June 14, 2011, 12:20 PM —
Given the recent popularity of standards-driven HTML5 applications on a variety of platforms, including Windows, iOS, and Linux distributions, it seems pretty silly for Adobe, makers of Flash, to tick off even one set of platform users.
Yet, as Caitlyn Martin pointed out last week, that's exactly what they may have done. It seems that Abobe's Flash Player is still not available for 64-bit Linux users, despite promises in 2010 to serve this particular platform.
To Adobe's credit, Martin's initial column did illicit a promise from Adobe that they would indeed be getting out a 64-bit Linux product "later this year." But, really, are we still living in an age where platforms like this have to cajole proprietary vendors to get with the program?
Apparently so. In terms of 64-bit Linux specifically, it used to be a small minority of a small-to-begin-with platform base. But now, as users buy new machines, it's becoming increasingly more difficult to get 32-bit machines. Most new users of any OS want that 64-bit functionality they paid for.
This has prompted some interesting analysis from the community about Adobe's practices and their attitude towards Linux and Open Source. Christopher Tozzi wrote a great piece extolling Adobe that even if the user numbers were small, they could not afford to alienate any set of potential developers at a time when HTML5 is kicking their butt. I agree with Tozzi's analysis, but I don't think it goes far enough. He thinks Linux should not be ignored. I think Adobe can't afford to stay closed, period.
Here's the harsh lesson to be learned: we are finally starting to see a strong push back on non-open standards--like Flash--that will ultimately spell the end of these closed technologies.
It's easy to credit Steve Jobs, of all people, for starting this particular ball rolling when he refused to allow Flash on iOS. People came back and decried this as a suicide run, since Flash was so prevalent. The iPhone and the iPad would never truly succeed, pundits argued, if people could not watch their YouTube videos. That, clearly, did not happen. And, even though I personally don't believe Jobs wouldn't lock up his own set of standards if he though he could get away with it, he did indeed precipitate this chain of events.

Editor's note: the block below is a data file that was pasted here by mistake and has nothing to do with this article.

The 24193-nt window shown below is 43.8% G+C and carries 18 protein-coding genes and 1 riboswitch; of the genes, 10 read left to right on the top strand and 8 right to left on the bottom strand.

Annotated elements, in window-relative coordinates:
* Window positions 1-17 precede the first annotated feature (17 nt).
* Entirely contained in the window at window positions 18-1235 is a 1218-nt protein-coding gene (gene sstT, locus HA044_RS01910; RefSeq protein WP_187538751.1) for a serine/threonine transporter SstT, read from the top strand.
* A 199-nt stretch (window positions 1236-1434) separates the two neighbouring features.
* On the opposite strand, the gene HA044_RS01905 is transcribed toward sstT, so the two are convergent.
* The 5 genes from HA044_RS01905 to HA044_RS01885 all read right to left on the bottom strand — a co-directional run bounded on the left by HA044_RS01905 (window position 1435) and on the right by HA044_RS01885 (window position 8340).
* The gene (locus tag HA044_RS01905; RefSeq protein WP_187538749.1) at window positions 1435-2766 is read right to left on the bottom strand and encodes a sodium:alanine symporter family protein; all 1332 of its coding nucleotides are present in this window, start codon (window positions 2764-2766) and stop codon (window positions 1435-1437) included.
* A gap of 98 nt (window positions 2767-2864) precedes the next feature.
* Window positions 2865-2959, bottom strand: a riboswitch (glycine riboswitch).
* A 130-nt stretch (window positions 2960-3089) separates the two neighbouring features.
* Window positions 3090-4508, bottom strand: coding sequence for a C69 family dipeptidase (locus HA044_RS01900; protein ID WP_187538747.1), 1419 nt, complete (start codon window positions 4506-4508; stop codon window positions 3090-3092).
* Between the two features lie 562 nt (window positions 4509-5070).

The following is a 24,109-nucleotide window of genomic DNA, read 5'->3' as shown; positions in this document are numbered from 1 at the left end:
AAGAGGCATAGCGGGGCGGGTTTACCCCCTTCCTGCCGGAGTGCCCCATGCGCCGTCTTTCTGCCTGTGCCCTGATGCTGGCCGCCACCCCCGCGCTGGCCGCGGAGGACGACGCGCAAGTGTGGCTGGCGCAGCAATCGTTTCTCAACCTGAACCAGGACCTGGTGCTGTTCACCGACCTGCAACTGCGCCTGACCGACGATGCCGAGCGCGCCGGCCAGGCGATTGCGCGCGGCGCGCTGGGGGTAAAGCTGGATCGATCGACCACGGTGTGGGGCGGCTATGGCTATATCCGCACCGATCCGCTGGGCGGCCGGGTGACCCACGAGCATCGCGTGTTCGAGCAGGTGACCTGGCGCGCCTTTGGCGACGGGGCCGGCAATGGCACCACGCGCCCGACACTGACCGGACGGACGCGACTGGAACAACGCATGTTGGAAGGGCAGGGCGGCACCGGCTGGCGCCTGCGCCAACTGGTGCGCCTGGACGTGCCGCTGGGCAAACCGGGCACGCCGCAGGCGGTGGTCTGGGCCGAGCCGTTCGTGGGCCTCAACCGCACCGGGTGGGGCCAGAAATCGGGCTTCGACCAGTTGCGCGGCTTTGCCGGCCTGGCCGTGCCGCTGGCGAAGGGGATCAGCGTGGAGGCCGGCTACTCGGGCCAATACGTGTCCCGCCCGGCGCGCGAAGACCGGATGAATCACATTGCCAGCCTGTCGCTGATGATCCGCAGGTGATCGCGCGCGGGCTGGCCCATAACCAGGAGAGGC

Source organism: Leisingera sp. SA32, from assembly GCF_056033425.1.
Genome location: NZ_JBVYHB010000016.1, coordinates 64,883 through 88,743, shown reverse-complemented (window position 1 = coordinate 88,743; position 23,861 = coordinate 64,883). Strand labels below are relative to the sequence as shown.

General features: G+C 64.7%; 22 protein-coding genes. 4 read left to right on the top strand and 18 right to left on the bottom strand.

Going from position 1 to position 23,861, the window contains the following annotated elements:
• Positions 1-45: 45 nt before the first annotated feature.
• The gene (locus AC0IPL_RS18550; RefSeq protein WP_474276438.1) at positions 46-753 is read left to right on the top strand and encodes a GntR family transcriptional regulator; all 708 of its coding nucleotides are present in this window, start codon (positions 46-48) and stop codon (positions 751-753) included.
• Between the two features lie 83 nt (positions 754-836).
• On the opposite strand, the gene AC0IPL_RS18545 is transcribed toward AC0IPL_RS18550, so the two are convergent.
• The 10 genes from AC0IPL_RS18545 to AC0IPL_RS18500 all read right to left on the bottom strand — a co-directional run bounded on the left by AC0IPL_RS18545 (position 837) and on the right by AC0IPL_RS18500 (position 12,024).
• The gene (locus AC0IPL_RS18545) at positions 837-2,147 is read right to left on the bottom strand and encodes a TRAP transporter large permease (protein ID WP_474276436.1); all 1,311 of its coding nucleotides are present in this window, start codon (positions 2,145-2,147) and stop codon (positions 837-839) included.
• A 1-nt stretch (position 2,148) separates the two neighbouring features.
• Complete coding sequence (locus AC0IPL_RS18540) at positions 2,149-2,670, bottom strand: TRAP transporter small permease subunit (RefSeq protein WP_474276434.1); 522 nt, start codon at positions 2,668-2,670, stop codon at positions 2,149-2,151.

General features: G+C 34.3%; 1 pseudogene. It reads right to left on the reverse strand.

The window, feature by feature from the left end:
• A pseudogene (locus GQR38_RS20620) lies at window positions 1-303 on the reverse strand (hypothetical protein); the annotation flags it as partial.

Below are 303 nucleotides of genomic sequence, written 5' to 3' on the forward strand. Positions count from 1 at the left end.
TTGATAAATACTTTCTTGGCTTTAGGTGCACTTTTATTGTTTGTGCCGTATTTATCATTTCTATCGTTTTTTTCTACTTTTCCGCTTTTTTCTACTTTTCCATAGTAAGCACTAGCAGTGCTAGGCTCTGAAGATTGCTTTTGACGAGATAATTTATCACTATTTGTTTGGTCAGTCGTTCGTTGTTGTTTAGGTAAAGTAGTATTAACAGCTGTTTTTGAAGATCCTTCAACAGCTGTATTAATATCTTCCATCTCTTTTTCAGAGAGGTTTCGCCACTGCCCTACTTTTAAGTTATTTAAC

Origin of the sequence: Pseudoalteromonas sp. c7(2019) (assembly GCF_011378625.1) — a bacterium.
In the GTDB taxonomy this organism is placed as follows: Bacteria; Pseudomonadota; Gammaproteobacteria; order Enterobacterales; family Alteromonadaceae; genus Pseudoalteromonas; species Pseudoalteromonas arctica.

Let's be honest: all of this embracing of open HTML5 standards goes beyond just looking good for the media and making developers happy. Not to take anything away from HTML5, either as a technology or as a standard, but knocking Adobe down a peg or two is definitely a bonus reason why HTML5 is getting such a big boost.
And maybe Adobe, by keeping their formats and standards locked up for so long, brought this on themselves a bit. In the past, the goal was to corner a particular part of the market and hold on tight to it for as long as you could. With PDF and Flash, Adobe did this quite handily.
Today, no one wants to be beholden to any one company for a certain bit of technology. They want choices. They want to make sure their stake in a technology is protected. That's the attraction of open standards: no one can arbitrarily decide to change the rules on you.
Because of the sheer proliferation on choices on the market and that fact that traditional sales channels are almost completely obsolete thanks to the instant-delivery-and-support system known as the Internet, there are really no more corners in the market anymore. To extend the metaphor, every intersection is becoming a traffic circle or roundabout. No one has to be stopped at a corner anymore, dependent on proprietary technology to continue on their journey. Now you can just cruise through the circles, slowing down here and there to integrate the tools you need to get the journey completed.
It will be a hard and disruptive lesson for companies like Adobe to learn, and opening up may be the only way to keep themselves alive.